Facing Increasing Danger, Ashley Diamond Demands Transfer Out of Male Prison
November 23, 2021, Macon, GA – Today, Ashley Diamond, a Black transgender woman, submitted new evidence to the court overseeing her case against the Georgia Department of Corrections (GDC) and once again asked the court to order a transfer from the male prison where she has endured repeated sexual assaults and relentless sexual harassment. Since a hearing in May, where Ashley Diamond detailed abuse by both incarcerated men and prison officials, she has suffered two more sexual assaults, including one by multiple men. Conditions have grown so dangerous that Ms. Diamond, an activist who for years has championed the rights of incarcerated and trans people, recently attempted suicide.
“As a result of the retaliation I’ve described, and because all of my efforts to report sexual abuse and mistreatment have been disregarded, reporting sexual assaults within GDC continues to feel dangerous as well as pointless,” said Ms. Diamond. “I still fear for my life if I report assaults and sexual misconduct by gang-affiliated aggressors, of which there are several. And although I’m sexually harassed so often it is impossible for me to document each incident, my complaints to GDC staff have also gone nowhere.”
Exactly one year after Ms. Diamond filed her lawsuit, lawyers from the Southern Poverty Law Center and the Center for Constitutional Rights today filed a renewed request for emergency relief on Ms. Diamond’s behalf. Since the May hearing, they say, GDC has refused to take any responsive or corrective measures or to transfer her to a female facility, where she would be safer. Evidence recently released by GDC shows that it has summarily dismissed all of Ms. Diamond’s reports of sexual assault, refusing to review camera footage and dismissing eyewitness accounts.
“Contrary to defendants’ arguments, prison officials cannot justify the failure to protect Ms. Diamond from sexual assaults by failing to properly investigate more than a dozen assaults under their watch,” said Beth Littrell, SPLC Senior Attorney.“Intentional ignorance is not a constitutional excuse.”
The need to take protective measures could not be more urgent, attorneys say. In Coastal State Prison, where GDC insists on keeping Ms. Diamond, she faces ubiquitous dangers. Beyond the numerous sexual assaults, the times she has been grabbed, groped, propositioned, threatened, and harassed are too numerous to count, according to the court filing. She is routinely threatened with death if she so much as looks in the direction of certain men and once narrowly escaped when a group of men with knives stormed her dorm.
“Placing transgender women in mens’ prisons where they are certain to face sexual abuse and assault is the definition of cruel and unusual punishment under the Eighth Amendment,” said Chinyere Ezie, a Senior Attorney at the Center for Constitutional Rights.
Over two periods of incarceration, Ms. Diamond has been sexually assaulted 18 times. Based on her history of activism – her first lawsuit resulted in a defeat for the department, and both lawsuits have led to DOJ investigations into their failures, her attorneys say GDC’s refusal to protect or transfer her is beyond negligence, it seems more like revenge. First incarcerated in 2012 and sentenced to 12 years in prison after pawning a saw her boyfriend had stolen, she was housed in a series of medium- and maximum-security prisons for men where she faced repeated sexual assaults while officials ignored her pleas for protection. Officials also denied critical hormone therapy that she had been receiving for 17 years and placed her in solitary confinement for "pretending to be a woman."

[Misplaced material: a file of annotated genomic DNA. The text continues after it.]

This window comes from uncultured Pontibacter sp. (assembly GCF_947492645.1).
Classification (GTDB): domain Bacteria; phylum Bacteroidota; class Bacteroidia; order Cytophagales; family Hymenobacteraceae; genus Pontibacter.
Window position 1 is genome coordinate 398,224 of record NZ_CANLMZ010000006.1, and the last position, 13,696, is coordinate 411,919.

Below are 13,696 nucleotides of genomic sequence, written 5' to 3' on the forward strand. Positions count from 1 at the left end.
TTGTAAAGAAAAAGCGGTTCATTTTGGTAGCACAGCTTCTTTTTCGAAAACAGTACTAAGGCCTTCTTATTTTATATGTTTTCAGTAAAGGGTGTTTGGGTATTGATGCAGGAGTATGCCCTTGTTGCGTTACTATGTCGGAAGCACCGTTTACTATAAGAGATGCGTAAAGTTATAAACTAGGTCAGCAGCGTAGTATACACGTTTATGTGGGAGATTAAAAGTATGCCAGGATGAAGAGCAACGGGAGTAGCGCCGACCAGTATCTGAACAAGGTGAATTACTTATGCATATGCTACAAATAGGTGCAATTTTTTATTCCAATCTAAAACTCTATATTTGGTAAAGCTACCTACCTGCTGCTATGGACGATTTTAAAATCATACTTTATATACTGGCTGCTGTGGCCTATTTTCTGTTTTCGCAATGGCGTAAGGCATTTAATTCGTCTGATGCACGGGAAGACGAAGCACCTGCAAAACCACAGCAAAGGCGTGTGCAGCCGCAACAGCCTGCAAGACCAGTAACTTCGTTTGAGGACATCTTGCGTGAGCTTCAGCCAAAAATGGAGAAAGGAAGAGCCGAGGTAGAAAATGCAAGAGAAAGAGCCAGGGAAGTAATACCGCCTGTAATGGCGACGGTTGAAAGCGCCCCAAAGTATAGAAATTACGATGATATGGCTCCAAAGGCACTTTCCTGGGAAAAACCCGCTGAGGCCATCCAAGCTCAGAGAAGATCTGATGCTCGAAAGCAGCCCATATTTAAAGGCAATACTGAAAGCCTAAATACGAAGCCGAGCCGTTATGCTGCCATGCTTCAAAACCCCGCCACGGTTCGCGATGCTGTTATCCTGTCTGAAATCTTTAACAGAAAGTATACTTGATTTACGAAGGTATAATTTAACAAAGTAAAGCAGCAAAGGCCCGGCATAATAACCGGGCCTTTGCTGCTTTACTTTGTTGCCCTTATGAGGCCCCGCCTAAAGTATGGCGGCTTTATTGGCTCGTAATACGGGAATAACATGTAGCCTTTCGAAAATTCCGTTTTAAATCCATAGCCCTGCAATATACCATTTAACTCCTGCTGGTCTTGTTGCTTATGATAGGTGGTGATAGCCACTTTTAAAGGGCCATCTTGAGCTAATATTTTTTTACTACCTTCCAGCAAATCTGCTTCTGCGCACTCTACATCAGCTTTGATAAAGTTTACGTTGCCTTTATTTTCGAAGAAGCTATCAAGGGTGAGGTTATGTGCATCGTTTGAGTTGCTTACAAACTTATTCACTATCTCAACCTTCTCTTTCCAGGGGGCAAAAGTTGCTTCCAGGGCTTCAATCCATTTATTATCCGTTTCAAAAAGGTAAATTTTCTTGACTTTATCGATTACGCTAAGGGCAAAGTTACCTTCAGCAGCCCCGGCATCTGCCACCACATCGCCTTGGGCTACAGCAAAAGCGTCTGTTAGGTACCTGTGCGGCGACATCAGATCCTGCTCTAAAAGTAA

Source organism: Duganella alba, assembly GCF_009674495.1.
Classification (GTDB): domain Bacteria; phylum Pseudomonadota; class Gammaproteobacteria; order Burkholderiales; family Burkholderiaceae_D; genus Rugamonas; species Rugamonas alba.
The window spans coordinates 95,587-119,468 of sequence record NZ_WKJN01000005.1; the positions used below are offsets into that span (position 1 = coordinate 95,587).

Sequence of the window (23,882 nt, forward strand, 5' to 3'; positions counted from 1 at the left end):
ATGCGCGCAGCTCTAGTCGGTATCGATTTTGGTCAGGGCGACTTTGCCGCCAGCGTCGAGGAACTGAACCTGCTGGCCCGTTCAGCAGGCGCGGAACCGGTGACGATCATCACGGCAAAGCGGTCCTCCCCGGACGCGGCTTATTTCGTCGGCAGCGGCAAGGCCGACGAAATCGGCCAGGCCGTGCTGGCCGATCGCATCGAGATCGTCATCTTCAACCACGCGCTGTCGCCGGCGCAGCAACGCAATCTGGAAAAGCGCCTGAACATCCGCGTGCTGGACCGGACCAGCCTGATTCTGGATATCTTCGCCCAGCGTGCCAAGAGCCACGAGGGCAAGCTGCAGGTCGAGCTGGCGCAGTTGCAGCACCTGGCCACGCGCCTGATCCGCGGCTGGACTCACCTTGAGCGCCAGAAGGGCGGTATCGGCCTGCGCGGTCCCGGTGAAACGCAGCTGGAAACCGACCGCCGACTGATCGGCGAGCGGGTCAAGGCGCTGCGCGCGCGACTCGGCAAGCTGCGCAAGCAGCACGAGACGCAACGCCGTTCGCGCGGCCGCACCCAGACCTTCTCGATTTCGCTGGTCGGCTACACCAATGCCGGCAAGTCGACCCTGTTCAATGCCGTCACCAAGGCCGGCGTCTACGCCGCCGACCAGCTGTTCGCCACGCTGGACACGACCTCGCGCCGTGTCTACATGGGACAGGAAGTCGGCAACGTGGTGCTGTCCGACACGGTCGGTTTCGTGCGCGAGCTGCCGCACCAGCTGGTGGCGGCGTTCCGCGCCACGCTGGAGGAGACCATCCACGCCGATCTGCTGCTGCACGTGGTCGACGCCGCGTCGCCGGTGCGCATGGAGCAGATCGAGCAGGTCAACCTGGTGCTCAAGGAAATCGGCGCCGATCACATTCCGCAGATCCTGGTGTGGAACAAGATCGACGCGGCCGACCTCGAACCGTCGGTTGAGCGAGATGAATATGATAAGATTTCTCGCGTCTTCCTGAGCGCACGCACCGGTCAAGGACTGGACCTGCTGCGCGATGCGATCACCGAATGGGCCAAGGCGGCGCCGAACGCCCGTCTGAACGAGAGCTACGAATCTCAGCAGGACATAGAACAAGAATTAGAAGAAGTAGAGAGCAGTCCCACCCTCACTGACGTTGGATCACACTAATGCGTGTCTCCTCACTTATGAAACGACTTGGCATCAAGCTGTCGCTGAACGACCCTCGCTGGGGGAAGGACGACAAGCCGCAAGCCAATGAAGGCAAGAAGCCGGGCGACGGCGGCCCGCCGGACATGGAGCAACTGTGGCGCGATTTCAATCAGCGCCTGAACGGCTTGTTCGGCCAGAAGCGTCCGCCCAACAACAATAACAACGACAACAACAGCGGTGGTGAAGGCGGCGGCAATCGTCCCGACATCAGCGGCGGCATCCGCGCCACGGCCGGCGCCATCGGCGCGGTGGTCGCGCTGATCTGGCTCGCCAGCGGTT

Ms. Diamond brought a lawsuit demanding that GDC provide both safe placement for transgender prisoners and medically necessary care. In February 2016, after she had been released, she reached a landmark settlement that led to significant reforms; GDC agreed, for example, to provide hormone therapy. But little changed for transgender people in Georgia’s prisons, as Ms. Diamond discovered firsthand when she was reincarcerated on a technical parole violation in 2019. In 2020, she filed a second lawsuit against GDC, demanding transfer from a male prison and adequate care for gender dysphoria.
In response to her legal advocacy, GDC launched what her lawyers call a “smear campaign” to punish her and diminish her chances of early release by charging her with a barrage of specious infractions. The recent summary dismissals of her complaints of sexual assaults, say her attorneys, are part of that pattern of retaliation.
Although her 2016 settlement secured important reforms, Ms. Diamond has essentially been fighting the same legal fight for years, and the risks she faces have only grown more acute. The motion filed today asks the court to protect Ms. Diamond by transferring her to a women’s facility and otherwise instituting measures to keep her safe from the onslaught of sexual assault and abuse.
For more information and to read today’s filing and Ms. Diamond’s declaration, visit the Center for Constitutional Rights case page.
The Southern Poverty Law Center is a catalyst for racial justice in the South and beyond, working in partnership with communities to dismantle white supremacy, strengthen intersectional movements, and advance the human rights of all people. For more information, visit: www.splcenter.org. “SPLCenter” on Facebook, Instagram and Twitter.
The Center for Constitutional Rights works with communities under threat to fight for justice and liberation through litigation, advocacy, and strategic communications. Since 1966, the Center for Constitutional Rights has taken on oppressive systems of power, including structural racism, gender oppression, economic inequity, and governmental overreach. Learn more at ccrjustice.org.